It apparently just comes down to Gordon getting his pictures in magazines and his highlights on ESPN. That hasn't worked for everybody. Eventually, it must because Gordon is going to produce the kind of numbers that generate headlines and, almost invariably, benefit his teammates.
Sampson says coaches can preach sacrifice and commitment to the team throughout the year, with signs and slogans tacked to locker room walls. But, he says, "When they hear that stuff in September, you're spitting into the wind. The best time is after a loss, when you can plant those seeds. And then, after a win, you can talk about the team because now they've all had a little success."
There are two direct quotes in that article, one from GT coach Hewitt, another fairly generic comment from Sampson. DeCourcy doesn't support this notion of dissension and Indiana with a direct quote, an anonymous quote, a "people close to the program" citation, or anything. He paints a picture of turmoil in IU's program without providing any way for us to consider the validity of his conclusion. The Sporting News allows comments at the end of its articles. When called on this article by an IU fan, DeCourcy gets cute:
This piece is not about Eric Gordon not being a team player. It's not declared. It's not implied. I would even suggest it's impossible to infer that. It's about how a few of his teammates (as stated in the article, not fellow star D.J. White) reacted to his early success. I'm not skewing anything. Please, read the article again and explain how you can come to the conclusion you did.
Maybe not. But the article did suggest that there is dissension at IU. I get the sense that DeCoursy thinks he is doing someone a favor by not naming names. But now all of IU's players are tarred with the "bad teammate" brush. And on what evidence? If there is actual disharmony in the locker room, then prove it, Mike. What were these amorphous "signs of discomfort," and more importantly, how do you know about those signs? Do you have a source? Did you see something on television? Or, faced with a deadline, did you decide to traffic in unsourced innuendo? The more I read the Sporting News, the more I think that the magazine will print nearly anything. What a terrible article. Sampson ought to think twice about giving any more interviews to this guy.

The Kentucky game.

Kentucky Wildcats
Record: 4-2
SEC record: 0-0
2006-07 record: 21-11
2006-07 RPI: 12
2006-07 Sagarin: 14
Series: Kentucky leads, 28-22

It's difficult to draw many conclusions about the Wildcats to date. Kentucky has played only one major opponent, top ranked North Carolina, and lost by nine at home, and managed to lose to Gardner-Webb as well. Kentucky plays at a national average pace of 68.8 possessions per game, behind IU's 72. UK's overall efficiency numbers are good: 1.06 points per possession offensively and .83 defensively. IU's offensive numbers are better (1.15) but defensive numbers are worse (.93). IU's numbers still are good, but Kentucky's defensive numbers are outstanding, #12 in Division I. Kentucky is a pretty good offensive rebounding team (36 percent of its own misses) but doesn't get to the line very well and turns the ball over on 23.6 percent of its possessions. For all of IU's turnover issues, IU turns the ball over on 20.8 percent of its possessions. Defensively, the Pomeroy numbers show UK's excellence. Kentucky is #2 in effective field goal percentage defensively. While not a great rebounding team, Kentucky forces turnovers on 25 percent of possessions and its opponents do not get to the line often.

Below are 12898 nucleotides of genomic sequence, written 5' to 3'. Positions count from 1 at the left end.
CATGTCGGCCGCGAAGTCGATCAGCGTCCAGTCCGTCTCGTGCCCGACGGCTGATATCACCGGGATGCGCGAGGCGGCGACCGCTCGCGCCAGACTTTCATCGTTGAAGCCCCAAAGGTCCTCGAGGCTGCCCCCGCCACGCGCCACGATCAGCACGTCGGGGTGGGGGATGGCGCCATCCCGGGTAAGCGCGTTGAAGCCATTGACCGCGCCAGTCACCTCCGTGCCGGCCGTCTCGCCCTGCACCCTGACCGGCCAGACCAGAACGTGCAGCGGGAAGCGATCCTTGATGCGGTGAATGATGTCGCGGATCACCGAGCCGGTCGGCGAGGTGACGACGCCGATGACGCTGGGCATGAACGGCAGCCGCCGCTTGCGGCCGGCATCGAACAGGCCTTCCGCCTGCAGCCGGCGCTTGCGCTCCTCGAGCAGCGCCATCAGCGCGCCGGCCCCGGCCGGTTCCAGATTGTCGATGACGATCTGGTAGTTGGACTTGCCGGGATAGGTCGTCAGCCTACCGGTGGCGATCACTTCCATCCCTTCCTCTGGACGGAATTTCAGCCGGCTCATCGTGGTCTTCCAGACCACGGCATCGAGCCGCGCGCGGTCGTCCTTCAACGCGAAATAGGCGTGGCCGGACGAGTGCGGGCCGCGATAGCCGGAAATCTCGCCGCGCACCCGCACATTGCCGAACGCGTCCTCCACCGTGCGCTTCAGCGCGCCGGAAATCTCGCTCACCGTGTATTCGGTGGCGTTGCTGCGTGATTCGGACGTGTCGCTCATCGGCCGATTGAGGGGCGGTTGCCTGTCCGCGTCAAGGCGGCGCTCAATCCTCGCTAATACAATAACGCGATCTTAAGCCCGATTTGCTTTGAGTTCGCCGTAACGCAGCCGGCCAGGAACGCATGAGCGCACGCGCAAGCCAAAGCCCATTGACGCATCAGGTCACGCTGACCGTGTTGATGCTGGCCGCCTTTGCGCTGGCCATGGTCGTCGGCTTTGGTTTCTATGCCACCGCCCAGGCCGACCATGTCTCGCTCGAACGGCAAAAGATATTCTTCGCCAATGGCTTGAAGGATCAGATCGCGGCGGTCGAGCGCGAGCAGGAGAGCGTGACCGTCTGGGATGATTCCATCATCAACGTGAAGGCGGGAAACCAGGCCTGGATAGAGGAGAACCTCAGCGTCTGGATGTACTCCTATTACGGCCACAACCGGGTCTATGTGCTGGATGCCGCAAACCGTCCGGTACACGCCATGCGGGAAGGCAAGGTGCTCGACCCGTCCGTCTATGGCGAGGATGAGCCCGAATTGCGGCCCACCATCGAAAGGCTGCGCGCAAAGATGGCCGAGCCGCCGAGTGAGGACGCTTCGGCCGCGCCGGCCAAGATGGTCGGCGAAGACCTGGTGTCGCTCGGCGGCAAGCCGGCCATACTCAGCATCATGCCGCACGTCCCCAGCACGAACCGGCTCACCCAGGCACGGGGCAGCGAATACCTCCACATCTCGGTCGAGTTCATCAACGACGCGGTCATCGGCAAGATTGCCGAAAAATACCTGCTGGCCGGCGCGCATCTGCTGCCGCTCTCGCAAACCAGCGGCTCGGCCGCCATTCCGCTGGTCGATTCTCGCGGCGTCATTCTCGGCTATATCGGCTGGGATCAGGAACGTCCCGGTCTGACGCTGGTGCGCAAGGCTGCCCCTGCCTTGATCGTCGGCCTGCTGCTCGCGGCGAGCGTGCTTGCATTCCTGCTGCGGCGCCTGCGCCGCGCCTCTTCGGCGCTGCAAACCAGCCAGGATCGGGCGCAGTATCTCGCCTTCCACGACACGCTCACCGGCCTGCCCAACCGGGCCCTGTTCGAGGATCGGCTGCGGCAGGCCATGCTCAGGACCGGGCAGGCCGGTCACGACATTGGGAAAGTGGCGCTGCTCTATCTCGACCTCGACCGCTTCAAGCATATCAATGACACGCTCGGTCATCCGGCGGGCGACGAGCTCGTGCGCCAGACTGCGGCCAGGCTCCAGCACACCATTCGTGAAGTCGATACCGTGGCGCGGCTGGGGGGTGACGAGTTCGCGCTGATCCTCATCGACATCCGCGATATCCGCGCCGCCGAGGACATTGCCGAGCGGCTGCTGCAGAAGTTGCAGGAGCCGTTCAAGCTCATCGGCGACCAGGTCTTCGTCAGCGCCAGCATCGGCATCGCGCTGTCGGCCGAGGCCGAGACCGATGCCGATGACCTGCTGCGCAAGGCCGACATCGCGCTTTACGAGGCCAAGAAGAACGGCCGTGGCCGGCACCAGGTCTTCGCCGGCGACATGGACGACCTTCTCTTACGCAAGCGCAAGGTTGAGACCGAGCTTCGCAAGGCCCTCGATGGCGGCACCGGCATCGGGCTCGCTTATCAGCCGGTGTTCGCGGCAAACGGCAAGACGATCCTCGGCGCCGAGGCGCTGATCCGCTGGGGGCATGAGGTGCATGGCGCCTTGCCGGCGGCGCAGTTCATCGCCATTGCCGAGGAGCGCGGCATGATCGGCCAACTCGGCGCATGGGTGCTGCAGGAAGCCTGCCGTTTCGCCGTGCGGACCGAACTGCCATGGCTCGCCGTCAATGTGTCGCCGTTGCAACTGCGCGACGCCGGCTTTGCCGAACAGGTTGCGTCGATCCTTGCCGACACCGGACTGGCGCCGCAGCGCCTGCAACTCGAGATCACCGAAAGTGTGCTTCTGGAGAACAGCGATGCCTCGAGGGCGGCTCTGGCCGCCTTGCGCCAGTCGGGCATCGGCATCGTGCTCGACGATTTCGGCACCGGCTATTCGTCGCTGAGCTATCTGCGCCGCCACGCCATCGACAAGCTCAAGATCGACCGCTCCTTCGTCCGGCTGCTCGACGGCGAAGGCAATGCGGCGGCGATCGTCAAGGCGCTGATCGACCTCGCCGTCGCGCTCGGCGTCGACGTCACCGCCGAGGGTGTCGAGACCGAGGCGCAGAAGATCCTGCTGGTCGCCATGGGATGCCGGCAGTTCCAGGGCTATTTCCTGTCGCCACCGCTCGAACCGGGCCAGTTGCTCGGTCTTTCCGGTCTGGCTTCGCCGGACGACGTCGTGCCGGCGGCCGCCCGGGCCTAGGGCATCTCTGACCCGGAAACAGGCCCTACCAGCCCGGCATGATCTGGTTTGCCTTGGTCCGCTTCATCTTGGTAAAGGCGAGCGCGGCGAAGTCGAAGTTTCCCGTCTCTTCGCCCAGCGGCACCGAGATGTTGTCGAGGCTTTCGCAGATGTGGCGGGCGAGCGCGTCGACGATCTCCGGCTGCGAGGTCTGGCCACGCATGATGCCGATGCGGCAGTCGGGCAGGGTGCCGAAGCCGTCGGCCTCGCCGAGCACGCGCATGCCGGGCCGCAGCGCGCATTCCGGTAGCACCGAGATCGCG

Joe Crawford, brother of IU's Jordan Crawford, leads the way for Kentucky. He averages 18 points on 14 shots and shoots 89 percent from the line. Also watch for Ramel Bradley, who averages 14 points on 8 shots, thanks to 46 percent shooting from behind the arc. Freshman Patrick Patterson is UK's leading rebounder and averages 16 points on 10 shots. He is shooting 63 percent from the field. Freshman Alex Legion has left the team and seems likely to transfer.
I think this game will be tougher than many Hoosier fans believe. UK's defense has been outstanding, and while I expect an IU win, I don't think it will be easy.

Thursday, December 6, 2007

Broadcast issues.

IU enjoyed its best football season in 14 years, but because of the ongoing dispute between the Big Ten and various cable outlets, only one of IU's 12 games was widely available to most Indiana cable subscribers. Now that the Hoosiers have been rewarded with a bowl bid, the game is again on a cable network that isn't universally available, the NFL Network. Jason points out an article in the Indianapolis Star indicating that WXIN 59, the Indianapolis Fox affiliate, may be allowed to pick up the game. Nothing is certain yet, and the article suggests that WTTV 4 is to widely distributed to be an acceptable alternative. That is unfortunate. Although IU is within the Fox 59 viewing area, the game is of interest to the entire state. Hopefully they will work something out. In the meantime, Fox 59's phone number is 317-632-5900.

Kentucky: through the years.

Tomorrow I'll take a look at this year's Wildcats, but first, let's take a look at the history of this rivalry. While talking heads often argue about a top 5, top 3, top 20 of historically elite basketball programs, the consensus usually emerges that these programs are the top six, in no particular order: Duke, North Carolina, Indiana, Kentucky, Kansas, and UCLA. Other than Duke and UNC, none of these schools are closer together than IU and UK, and other than Duke and UNC, none other than IU and UK can be described as rivals.